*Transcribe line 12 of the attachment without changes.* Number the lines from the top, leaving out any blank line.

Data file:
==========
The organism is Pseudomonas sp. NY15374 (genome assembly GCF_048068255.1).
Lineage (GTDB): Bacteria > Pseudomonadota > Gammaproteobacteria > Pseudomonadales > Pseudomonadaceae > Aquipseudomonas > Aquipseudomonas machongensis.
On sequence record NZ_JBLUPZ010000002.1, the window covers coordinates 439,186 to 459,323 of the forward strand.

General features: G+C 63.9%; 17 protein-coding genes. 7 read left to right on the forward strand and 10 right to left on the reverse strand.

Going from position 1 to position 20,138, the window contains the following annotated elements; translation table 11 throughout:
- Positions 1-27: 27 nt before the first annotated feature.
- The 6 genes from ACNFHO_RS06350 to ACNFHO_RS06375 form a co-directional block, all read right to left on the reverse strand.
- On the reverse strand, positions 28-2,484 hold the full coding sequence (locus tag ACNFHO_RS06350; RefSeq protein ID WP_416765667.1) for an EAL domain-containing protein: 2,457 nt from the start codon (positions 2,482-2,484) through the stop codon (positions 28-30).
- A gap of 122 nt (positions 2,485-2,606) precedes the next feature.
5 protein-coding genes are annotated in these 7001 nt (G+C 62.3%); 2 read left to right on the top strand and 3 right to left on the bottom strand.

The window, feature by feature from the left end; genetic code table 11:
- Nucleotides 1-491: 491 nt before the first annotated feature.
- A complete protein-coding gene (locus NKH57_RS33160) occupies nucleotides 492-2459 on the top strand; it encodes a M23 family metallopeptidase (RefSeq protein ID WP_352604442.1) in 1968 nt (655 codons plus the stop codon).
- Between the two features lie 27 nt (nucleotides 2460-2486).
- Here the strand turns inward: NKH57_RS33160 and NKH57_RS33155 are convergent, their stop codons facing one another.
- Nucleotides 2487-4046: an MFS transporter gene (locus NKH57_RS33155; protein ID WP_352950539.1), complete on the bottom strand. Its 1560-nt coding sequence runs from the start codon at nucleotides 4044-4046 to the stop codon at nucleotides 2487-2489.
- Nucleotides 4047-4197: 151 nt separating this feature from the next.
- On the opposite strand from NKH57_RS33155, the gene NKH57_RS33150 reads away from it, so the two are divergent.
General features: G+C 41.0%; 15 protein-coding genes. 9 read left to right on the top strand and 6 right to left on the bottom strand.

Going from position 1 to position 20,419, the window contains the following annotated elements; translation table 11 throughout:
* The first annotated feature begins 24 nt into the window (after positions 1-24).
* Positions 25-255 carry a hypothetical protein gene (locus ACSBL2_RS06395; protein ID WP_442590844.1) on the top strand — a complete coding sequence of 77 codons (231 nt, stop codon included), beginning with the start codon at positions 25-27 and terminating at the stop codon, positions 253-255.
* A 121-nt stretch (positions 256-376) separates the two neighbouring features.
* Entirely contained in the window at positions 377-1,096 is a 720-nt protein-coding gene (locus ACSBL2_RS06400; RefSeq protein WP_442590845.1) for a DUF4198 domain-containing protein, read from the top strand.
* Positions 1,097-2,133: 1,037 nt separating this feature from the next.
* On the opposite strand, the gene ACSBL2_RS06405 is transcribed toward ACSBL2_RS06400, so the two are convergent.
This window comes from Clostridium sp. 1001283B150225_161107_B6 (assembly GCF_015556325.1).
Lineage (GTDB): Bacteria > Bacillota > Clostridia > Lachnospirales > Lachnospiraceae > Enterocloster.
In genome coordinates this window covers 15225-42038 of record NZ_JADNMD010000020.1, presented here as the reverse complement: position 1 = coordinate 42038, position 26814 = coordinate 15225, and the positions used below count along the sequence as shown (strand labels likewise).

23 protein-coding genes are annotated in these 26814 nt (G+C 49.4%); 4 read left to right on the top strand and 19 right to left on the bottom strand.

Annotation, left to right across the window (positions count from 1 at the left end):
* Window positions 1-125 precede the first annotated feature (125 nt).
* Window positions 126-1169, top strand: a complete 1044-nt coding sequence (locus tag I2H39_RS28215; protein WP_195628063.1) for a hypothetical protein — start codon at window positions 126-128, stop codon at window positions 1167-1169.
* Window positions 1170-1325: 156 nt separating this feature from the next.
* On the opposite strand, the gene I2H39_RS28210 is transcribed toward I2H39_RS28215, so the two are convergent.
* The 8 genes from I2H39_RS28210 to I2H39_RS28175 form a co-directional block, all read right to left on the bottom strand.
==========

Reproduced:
- Nucleotides 1-491: 491 nt before the first annotated feature.